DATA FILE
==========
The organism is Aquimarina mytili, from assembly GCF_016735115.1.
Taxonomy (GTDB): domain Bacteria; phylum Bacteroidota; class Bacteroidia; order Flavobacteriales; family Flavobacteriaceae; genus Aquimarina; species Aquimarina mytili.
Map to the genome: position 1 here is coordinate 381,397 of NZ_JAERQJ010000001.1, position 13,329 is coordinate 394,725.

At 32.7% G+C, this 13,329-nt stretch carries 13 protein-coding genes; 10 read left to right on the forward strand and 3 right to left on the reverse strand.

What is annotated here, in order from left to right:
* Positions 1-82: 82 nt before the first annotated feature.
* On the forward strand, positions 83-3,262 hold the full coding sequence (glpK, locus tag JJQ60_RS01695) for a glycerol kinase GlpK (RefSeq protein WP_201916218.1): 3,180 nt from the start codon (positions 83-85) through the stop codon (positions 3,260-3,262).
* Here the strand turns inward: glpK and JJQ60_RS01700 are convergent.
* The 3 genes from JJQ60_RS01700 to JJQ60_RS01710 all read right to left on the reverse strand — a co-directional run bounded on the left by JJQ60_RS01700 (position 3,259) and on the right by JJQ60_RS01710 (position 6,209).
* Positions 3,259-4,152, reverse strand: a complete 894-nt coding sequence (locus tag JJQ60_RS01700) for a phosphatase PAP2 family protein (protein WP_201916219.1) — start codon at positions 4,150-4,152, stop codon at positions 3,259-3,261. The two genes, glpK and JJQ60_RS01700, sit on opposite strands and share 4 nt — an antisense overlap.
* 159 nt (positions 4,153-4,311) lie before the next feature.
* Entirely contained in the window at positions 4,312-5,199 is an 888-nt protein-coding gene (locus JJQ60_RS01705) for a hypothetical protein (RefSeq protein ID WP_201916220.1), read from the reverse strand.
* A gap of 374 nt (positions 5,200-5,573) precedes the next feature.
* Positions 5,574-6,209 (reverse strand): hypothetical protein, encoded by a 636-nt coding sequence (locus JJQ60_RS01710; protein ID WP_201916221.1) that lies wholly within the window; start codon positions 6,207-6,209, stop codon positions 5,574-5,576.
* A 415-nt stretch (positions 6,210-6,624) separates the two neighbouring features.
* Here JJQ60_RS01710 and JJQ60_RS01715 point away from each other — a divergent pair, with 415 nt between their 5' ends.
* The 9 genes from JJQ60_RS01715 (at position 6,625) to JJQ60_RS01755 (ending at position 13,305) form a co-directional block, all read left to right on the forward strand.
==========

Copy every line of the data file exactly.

The organism is Aquimarina mytili, from assembly GCF_016735115.1.
Taxonomy (GTDB): domain Bacteria; phylum Bacteroidota; class Bacteroidia; order Flavobacteriales; family Flavobacteriaceae; genus Aquimarina; species Aquimarina mytili.
Map to the genome: position 1 here is coordinate 381,397 of NZ_JAERQJ010000001.1, position 13,329 is coordinate 394,725.

At 32.7% G+C, this 13,329-nt stretch carries 13 protein-coding genes; 10 read left to right on the forward strand and 3 right to left on the reverse strand.

What is annotated here, in order from left to right:
* Positions 1-82: 82 nt before the first annotated feature.
* On the forward strand, positions 83-3,262 hold the full coding sequence (glpK, locus tag JJQ60_RS01695) for a glycerol kinase GlpK (RefSeq protein WP_201916218.1): 3,180 nt from the start codon (positions 83-85) through the stop codon (positions 3,260-3,262).
* Here the strand turns inward: glpK and JJQ60_RS01700 are convergent.
* The 3 genes from JJQ60_RS01700 to JJQ60_RS01710 all read right to left on the reverse strand — a co-directional run bounded on the left by JJQ60_RS01700 (position 3,259) and on the right by JJQ60_RS01710 (position 6,209).
* Positions 3,259-4,152, reverse strand: a complete 894-nt coding sequence (locus tag JJQ60_RS01700) for a phosphatase PAP2 family protein (protein WP_201916219.1) — start codon at positions 4,150-4,152, stop codon at positions 3,259-3,261. The two genes, glpK and JJQ60_RS01700, sit on opposite strands and share 4 nt — an antisense overlap.
* 159 nt (positions 4,153-4,311) lie before the next feature.
* Entirely contained in the window at positions 4,312-5,199 is an 888-nt protein-coding gene (locus JJQ60_RS01705) for a hypothetical protein (RefSeq protein ID WP_201916220.1), read from the reverse strand.
* A gap of 374 nt (positions 5,200-5,573) precedes the next feature.
* Positions 5,574-6,209 (reverse strand): hypothetical protein, encoded by a 636-nt coding sequence (locus JJQ60_RS01710; protein ID WP_201916221.1) that lies wholly within the window; start codon positions 6,207-6,209, stop codon positions 5,574-5,576.
* A 415-nt stretch (positions 6,210-6,624) separates the two neighbouring features.
* Here JJQ60_RS01710 and JJQ60_RS01715 point away from each other — a divergent pair, with 415 nt between their 5' ends.
* The 9 genes from JJQ60_RS01715 (at position 6,625) to JJQ60_RS01755 (ending at position 13,305) form a co-directional block, all read left to right on the forward strand.